It’s a tough time for businesses and women. The pandemic resulted in alarming numbers of women leaving the workforce, and highlighted hurdles in American work culture – from pay inequity to childcare issues – that make it tougher for women to stay at work.
Recruiting women to work for your small business can sometimes feel like a challenge, but there are several strategies available to smaller companies, even with fewer resources available. Here are some things to try:
Pay women what they’re worth
This may seem obvious, but equitable pay is a good place to start. In a recent Monster poll that asked women what benefits they value most in the workplace, 82% of them chose “fair and equal wages.”
“Women want to know that they are being paid fairly and equally to their male counterparts,” says Claire Jarrett, marketing expert and founder of Jarrett Digital. “Small businesses can implement regular pay audits and make salaries publicly available to create a culture of transparency and trust.”
This is especially important in an era of increasing pay transparency requirements. Several states have laws requiring salary disclosures in job advertisements, and others allow internal employees to request the salary range for their job title. Make sure you understand the legal requirements in your state (and in the states around you, which are competing for your talent).
Promote a career path
Sixty-three percent of women Monster polled said they value having a clear vision for the future of their career. “Many women leave their jobs because they feel like they’re not given the opportunity to grow,” says Henry Purchase, lead of organic growth at online menu maker Menuzen. “If you give women opportunities to grow their skills and learn new things, they’re more likely to stay with your business.”
This is true for interviewees — who may be looking for clues about where they’ll be in five years if they join your firm — and for existing employees, who may be struggling to move up the chain.
“Women who work in male-led offices often struggle to be seen and heard, says Jocelyn Bermudez, a business consultant specializing in team development. “This can make earning a promotion, climbing the ladder, or even getting publicly recognized more complicated than it needs to be, no matter how qualified they are. Lay a clear pathway toward promotions.”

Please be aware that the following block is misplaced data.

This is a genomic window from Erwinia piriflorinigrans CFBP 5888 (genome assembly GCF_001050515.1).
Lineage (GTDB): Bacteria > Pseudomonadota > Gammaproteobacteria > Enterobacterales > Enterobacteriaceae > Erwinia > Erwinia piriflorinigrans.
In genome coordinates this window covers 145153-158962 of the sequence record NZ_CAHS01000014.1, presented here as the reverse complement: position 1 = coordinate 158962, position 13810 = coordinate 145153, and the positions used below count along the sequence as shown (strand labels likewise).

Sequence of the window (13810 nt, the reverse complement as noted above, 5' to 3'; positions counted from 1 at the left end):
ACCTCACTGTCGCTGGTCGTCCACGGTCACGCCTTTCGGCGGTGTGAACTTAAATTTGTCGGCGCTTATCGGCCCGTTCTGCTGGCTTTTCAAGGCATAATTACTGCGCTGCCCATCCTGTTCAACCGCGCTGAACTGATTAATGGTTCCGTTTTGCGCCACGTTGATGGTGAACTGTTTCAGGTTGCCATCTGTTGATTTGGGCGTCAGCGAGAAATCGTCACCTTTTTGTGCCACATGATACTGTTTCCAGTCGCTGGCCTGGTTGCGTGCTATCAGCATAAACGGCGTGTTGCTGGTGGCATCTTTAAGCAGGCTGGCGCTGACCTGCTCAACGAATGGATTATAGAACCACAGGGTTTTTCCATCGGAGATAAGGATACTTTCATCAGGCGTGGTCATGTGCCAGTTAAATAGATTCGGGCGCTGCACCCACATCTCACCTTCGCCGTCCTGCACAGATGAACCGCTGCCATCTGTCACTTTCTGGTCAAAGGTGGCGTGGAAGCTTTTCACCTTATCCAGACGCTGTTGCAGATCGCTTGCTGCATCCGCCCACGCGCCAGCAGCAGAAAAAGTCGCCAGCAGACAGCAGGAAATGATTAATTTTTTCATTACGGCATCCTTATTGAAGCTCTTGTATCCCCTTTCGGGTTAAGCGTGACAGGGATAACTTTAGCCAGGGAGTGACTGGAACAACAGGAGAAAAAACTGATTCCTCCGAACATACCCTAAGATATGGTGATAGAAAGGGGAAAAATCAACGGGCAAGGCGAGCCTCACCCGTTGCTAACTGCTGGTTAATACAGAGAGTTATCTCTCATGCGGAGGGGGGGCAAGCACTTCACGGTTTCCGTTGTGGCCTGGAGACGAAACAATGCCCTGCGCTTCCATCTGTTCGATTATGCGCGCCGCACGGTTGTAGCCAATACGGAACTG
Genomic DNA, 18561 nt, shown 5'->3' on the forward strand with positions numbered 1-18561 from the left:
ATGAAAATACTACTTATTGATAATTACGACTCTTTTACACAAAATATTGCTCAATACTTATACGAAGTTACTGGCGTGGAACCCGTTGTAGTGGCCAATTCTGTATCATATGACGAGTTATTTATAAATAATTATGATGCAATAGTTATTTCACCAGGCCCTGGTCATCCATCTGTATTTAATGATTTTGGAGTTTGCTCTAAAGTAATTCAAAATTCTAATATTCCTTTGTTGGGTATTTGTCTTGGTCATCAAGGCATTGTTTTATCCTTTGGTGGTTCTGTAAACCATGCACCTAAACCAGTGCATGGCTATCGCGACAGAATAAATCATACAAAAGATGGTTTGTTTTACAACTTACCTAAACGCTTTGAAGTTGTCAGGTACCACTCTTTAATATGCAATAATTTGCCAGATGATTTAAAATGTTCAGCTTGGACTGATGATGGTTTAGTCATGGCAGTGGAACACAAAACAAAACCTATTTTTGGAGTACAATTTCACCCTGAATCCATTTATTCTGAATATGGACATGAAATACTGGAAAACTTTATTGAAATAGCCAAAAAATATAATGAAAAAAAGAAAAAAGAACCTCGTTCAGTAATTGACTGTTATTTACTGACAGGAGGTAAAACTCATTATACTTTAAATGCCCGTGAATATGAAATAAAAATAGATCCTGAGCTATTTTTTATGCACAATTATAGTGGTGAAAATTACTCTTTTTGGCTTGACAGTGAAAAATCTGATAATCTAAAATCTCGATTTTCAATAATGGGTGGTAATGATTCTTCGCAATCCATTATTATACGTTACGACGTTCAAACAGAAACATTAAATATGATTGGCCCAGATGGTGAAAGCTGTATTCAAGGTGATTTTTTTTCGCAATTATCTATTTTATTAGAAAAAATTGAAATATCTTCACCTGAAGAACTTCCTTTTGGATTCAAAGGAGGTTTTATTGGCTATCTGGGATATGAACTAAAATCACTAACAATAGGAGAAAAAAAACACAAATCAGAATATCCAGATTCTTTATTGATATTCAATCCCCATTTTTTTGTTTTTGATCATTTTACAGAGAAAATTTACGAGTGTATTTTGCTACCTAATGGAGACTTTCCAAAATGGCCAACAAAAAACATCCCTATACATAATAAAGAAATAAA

Focus on women in the workplace
Nearly a third of women (31%) in Monster’s poll said they value having female mentors in the workplace, and 45% of women said they’d consider turning down a job offer if the company lacked female leadership or female employees.
“Demonstrate your commitment to the long-term success of your high-potential female employees by linking them with leaders who can assist them in preparing for the next step of their career development,” says Edward Mellet, director at career site Wikijob. “A role model or mentorship program can make a significant difference for women seeking job advancement.”
Employee Resource Groups (ERGs) for women can also help bridge the gap. “ERGs can provide a safe space for women to connect with other women in the workplace and provide support for personal and professional growth,” Jarrett says.
Read Monster’s advice on small businesses and ERGs.
Offer women-friendly benefits
A quarter of women in our poll said they value maternity leave and/or childcare benefits at work.
Competitive benefits that meet women’s needs can go a long way. That could mean paternity and maternity leave, childcare assistance or tuition reimbursement, among other things. If it’s too expensive to manage on your own, consider pairing up with a professional employer organization, or PEO, which can pool your needs with other companies and land lower-cost benefits for everyone.
“Setting up a competitive benefits package will show that you value the contributions of female employees and make them more likely to stay with your company for the long term,” says Alex Capozzolo, co-founder of real estate company SD House Guys in San Diego.
And don’t underestimate the impact of lower-cost perks for your employees, including having a pet-friendly office, casual dress code, wellness stipend, and even unlimited vacation, which makes employees feel trusted and valued.
Another perk you can tout: flexibility. Thirty-seven percent of women polled said they’d consider turning down a job offer if a company lacked adequate flexibility for working parents.
As a small business, you may have more leeway than a larger corporation to offer a nontraditional workday, including remote work options and flexible scheduling. There’s also the four-day work week, which is gaining steam since a large UK study showed that employees trying it felt less stressed and were more satisfied with their jobs.
“It is crucial that a company’s culture demonstrates that women will not be punished for choosing work-life balance options,” says Joe Troyer, CEO and head of growth for SEO firm Digital Triggers. “In addition, the advantages of emphasizing work-life balance are evident. Many employees who achieve a healthy work-life balance tend to be happier, more focused, and less susceptible to burnout.”